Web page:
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Calming Signals

14 Ways Dogs Keep The Peace

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Calming Signals

Is this gorgeous eleven-week-old Cane Corso Mastiff pup, Luca, offering a calming signal by lying down?

Image © ktjacobs27

The language of dogs not only communicates with vocalizations and puppy body language, dogs use calming signals. Also called displacement behaviors, these signals help dogs maintain a healthy social hierarchy and avoid fights. Dogs calm each other down and diffuse fear or aggression with very specific canine body language.

These ritualized signals help resolve conflict between dogs without the fur flying. Dominant dogs use these gestures to tell frightened pups they mean no harm. Subordinate dogs use the same signals to show others they mean no harm, in order to appease the “top dog” so he won’t mistakenly attack.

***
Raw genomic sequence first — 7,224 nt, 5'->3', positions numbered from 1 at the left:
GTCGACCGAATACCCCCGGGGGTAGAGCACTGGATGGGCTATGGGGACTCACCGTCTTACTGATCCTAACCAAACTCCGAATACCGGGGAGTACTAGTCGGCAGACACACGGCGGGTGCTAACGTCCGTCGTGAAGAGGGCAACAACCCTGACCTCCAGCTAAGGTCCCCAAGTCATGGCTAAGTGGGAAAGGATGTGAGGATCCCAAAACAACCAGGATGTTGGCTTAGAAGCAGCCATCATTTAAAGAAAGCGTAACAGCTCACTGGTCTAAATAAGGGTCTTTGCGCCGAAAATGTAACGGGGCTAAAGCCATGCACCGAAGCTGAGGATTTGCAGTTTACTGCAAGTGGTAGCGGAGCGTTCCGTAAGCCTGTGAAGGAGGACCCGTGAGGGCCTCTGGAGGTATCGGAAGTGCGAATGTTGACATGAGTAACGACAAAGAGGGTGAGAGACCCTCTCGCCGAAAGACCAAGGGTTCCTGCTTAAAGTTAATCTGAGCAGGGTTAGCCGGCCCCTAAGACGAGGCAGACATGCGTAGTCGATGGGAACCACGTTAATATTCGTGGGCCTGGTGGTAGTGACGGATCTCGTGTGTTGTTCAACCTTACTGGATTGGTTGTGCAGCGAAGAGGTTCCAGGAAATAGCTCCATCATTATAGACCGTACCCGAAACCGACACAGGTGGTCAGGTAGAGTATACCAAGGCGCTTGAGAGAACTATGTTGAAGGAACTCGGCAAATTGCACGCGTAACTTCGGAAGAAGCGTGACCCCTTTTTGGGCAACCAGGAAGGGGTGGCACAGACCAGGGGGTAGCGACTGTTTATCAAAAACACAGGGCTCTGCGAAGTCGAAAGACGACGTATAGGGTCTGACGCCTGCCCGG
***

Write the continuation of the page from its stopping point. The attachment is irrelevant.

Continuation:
Peace Keeping Language of Dogs

Dogs and puppies use calming signals on people, too, when they feel threatened or want to calm you down. For instance, when you find a potty accident and get upset, even though your puppy may not understand what he’s done wrong, he’ll “act guilty.”

He’s not really guilty. He’s using appeasement and displacement behaviors alone or in combination to show he intends on harm, to make you stop yelling. Become familiar with these 14 common signals to help you understand what your puppy is saying.

14 Common Calming Signals

  • Averting the eyes

  • Turning the head away

  • Licking his lips

  • Yawning

  • Sniffing

  • Pawing

  • Freezing—becoming a statue

  • Moving very slowly

  • Play-bowing, but with front legs motionless

  • Sitting with his back to you—or another dog

  • Lying down with his belly to the ground

  • Crawling while wagging his tail with enthusiasm

  • Curving—approaching in an oblique, not a direct path

  • Splitting—coming between you and your spouse when you hug, or between two posturing dogs, to diffuse perceived aggression

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